Opinion: Economic Headwinds As Telecoms Albatross


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Without sounding pessimistic or proclaiming a death knell, the telecommunications sector appears troubled.

Apart from less than encouraging quality of service for voice and equally unpleasant internet connectivity, there are very many reasons to admit that the sector is not on good standing.

On the surface, we blame the recurring poor quality of service on the Mobile Network Operators (MNOs) and to some extent, the industry regulator, the Nigerian Communications Commission (NCC).

All of us have had our own fair share of poor services, especially data depletion even when a mobile phone is not in use.
But the MNOs recently changed the narrative when they released what could be likened to a catalogue of woes describing them as economic headwinds that rear their heads like the menacing albatross in Samuel Taylor Coleridge,s “The Rime of the Ancient Mariner.”

And with dwindling investments to maintain and improve infrastructure in the telecommunications industry, the MNOs recently sent a Save Our Souls (SOS) working paper to sector regulator, the NCC.

Essentially by paucity of funds through Direct Foreign Investments ( DFIs), to boost Capital Expenditure (CAPEX) in the face of rising Operational Expenditure (OPEX), the operators lament that unless something is done quickly too, the quality of services may continue to decline.

Writing under the aegis of Association of Licenced Telecoms Operators of Nigeria (ALTON), the umbrella body for all operators in Nigeria and signed by its Chairman, Gbenga Adebayo and Chief Executive Officers ( CEOs) of MTN, Globacom, Airtel, 9Mobile among others, the operators listed a tale of troubles they have to contend with and want the regulator to put in place measures to cushion the situation if service providers are to remain in business and continue to provide quality services.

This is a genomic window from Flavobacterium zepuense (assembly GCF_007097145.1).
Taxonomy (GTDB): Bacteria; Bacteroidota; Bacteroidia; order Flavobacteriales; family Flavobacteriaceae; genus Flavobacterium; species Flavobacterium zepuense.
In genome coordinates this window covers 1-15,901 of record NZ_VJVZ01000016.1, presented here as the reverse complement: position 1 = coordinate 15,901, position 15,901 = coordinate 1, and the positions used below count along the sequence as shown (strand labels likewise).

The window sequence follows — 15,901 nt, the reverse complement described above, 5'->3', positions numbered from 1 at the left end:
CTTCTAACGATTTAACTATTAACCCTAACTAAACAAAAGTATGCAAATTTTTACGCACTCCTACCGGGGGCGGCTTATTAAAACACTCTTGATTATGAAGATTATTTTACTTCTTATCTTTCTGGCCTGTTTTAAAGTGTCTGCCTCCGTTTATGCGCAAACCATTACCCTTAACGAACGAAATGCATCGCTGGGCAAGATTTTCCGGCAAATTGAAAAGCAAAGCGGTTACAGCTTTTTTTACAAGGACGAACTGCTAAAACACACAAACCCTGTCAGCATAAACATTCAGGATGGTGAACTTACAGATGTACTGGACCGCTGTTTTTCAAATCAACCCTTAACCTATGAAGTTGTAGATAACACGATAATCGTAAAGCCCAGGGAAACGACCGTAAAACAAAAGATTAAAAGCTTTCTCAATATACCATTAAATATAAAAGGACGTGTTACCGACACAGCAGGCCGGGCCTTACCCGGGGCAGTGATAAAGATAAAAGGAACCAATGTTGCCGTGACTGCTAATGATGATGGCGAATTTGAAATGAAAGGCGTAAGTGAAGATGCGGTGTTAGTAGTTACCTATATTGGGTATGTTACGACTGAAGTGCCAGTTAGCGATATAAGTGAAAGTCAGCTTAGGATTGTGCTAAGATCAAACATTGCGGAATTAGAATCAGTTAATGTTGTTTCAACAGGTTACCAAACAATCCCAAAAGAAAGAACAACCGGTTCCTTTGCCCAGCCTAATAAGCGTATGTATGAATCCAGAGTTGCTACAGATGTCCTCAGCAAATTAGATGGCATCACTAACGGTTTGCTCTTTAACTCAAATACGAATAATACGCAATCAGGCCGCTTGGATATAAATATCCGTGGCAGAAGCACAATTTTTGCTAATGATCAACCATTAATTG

Lamenting on “the state of the Nigerian telecommunications industry – repositioning the industry for sustainable growth and development “. the operators listed macroeconomic problems and rising inflation, debts owed operators for Unstructured Supplementary Service Data (USSD) by Deposit Money Banks (DMBs), declining investments in the sector, unavailable DFIs, bureaucracy and increasing over-regulation of the industry, and reduced investments in the sector among others, saying if something urgent is not done, quality of services will suffer further and may go below where they are now.